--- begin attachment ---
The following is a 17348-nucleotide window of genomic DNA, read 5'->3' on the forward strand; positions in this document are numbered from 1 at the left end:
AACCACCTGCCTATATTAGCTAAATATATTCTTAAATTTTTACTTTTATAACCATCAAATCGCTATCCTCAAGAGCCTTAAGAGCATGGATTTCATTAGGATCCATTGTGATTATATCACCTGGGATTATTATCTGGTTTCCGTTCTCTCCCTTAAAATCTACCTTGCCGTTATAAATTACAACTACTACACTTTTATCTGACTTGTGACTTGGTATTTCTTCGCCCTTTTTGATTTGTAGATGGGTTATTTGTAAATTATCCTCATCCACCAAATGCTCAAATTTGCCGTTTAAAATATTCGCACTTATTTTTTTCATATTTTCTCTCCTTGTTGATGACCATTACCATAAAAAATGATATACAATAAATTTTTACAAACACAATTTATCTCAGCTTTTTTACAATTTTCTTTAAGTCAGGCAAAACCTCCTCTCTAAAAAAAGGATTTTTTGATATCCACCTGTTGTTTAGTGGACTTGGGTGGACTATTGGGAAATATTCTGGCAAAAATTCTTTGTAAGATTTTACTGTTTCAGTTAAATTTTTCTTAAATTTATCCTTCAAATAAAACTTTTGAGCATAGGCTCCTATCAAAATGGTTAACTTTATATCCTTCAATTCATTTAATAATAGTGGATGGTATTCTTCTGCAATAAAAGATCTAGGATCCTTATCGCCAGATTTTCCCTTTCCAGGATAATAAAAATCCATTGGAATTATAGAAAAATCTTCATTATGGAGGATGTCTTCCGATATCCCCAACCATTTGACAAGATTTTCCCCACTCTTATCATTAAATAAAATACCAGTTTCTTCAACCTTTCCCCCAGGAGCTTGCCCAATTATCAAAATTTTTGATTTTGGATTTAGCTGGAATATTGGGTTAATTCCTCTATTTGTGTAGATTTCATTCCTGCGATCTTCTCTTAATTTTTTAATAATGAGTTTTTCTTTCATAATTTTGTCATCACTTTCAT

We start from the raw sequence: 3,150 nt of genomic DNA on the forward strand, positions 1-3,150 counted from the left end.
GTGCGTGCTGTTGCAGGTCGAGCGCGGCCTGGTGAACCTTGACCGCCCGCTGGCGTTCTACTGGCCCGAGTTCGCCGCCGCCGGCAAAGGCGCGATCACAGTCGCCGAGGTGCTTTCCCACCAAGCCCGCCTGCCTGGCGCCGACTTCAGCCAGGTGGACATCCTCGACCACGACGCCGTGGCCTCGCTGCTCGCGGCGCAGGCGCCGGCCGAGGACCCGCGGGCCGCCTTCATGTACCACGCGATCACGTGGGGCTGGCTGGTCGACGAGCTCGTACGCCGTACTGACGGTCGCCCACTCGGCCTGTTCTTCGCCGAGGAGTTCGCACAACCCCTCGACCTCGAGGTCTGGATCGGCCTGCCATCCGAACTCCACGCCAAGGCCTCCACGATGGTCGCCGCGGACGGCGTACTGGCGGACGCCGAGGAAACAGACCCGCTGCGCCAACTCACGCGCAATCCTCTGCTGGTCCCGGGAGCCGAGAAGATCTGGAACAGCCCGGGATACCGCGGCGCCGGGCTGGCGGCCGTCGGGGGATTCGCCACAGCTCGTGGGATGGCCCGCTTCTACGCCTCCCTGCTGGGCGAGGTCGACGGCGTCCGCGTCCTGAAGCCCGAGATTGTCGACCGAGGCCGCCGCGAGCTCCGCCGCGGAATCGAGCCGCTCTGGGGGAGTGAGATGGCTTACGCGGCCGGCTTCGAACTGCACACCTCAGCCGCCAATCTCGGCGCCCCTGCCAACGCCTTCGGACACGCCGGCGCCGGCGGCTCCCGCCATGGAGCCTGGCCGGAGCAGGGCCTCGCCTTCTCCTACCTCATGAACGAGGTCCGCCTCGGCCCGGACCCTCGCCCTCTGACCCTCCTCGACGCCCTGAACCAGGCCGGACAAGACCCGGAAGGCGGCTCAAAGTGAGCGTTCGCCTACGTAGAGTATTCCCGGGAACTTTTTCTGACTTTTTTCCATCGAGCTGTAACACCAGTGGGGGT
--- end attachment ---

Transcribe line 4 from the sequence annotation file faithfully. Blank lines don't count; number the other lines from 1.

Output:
GTGCGTGCTGTTGCAGGTCGAGCGCGGCCTGGTGAACCTTGACCGCCCGCTGGCGTTCTACTGGCCCGAGTTCGCCGCCGCCGGCAAAGGCGCGATCACAGTCGCCGAGGTGCTTTCCCACCAAGCCCGCCTGCCTGGCGCCGACTTCAGCCAGGTGGACATCCTCGACCACGACGCCGTGGCCTCGCTGCTCGCGGCGCAGGCGCCGGCCGAGGACCCGCGGGCCGCCTTCATGTACCACGCGATCACGTGGGGCTGGCTGGTCGACGAGCTCGTACGCCGTACTGACGGTCGCCCACTCGGCCTGTTCTTCGCCGAGGAGTTCGCACAACCCCTCGACCTCGAGGTCTGGATCGGCCTGCCATCCGAACTCCACGCCAAGGCCTCCACGATGGTCGCCGCGGACGGCGTACTGGCGGACGCCGAGGAAACAGACCCGCTGCGCCAACTCACGCGCAATCCTCTGCTGGTCCCGGGAGCCGAGAAGATCTGGAACAGCCCGGGATACCGCGGCGCCGGGCTGGCGGCCGTCGGGGGATTCGCCACAGCTCGTGGGATGGCCCGCTTCTACGCCTCCCTGCTGGGCGAGGTCGACGGCGTCCGCGTCCTGAAGCCCGAGATTGTCGACCGAGGCCGCCGCGAGCTCCGCCGCGGAATCGAGCCGCTCTGGGGGAGTGAGATGGCTTACGCGGCCGGCTTCGAACTGCACACCTCAGCCGCCAATCTCGGCGCCCCTGCCAACGCCTTCGGACACGCCGGCGCCGGCGGCTCCCGCCATGGAGCCTGGCCGGAGCAGGGCCTCGCCTTCTCCTACCTCATGAACGAGGTCCGCCTCGGCCCGGACCCTCGCCCTCTGACCCTCCTCGACGCCCTGAACCAGGCCGGACAAGACCCGGAAGGCGGCTCAAAGTGAGCGTTCGCCTACGTAGAGTATTCCCGGGAACTTTTTCTGACTTTTTTCCATCGAGCTGTAACACCAGTGGGGGT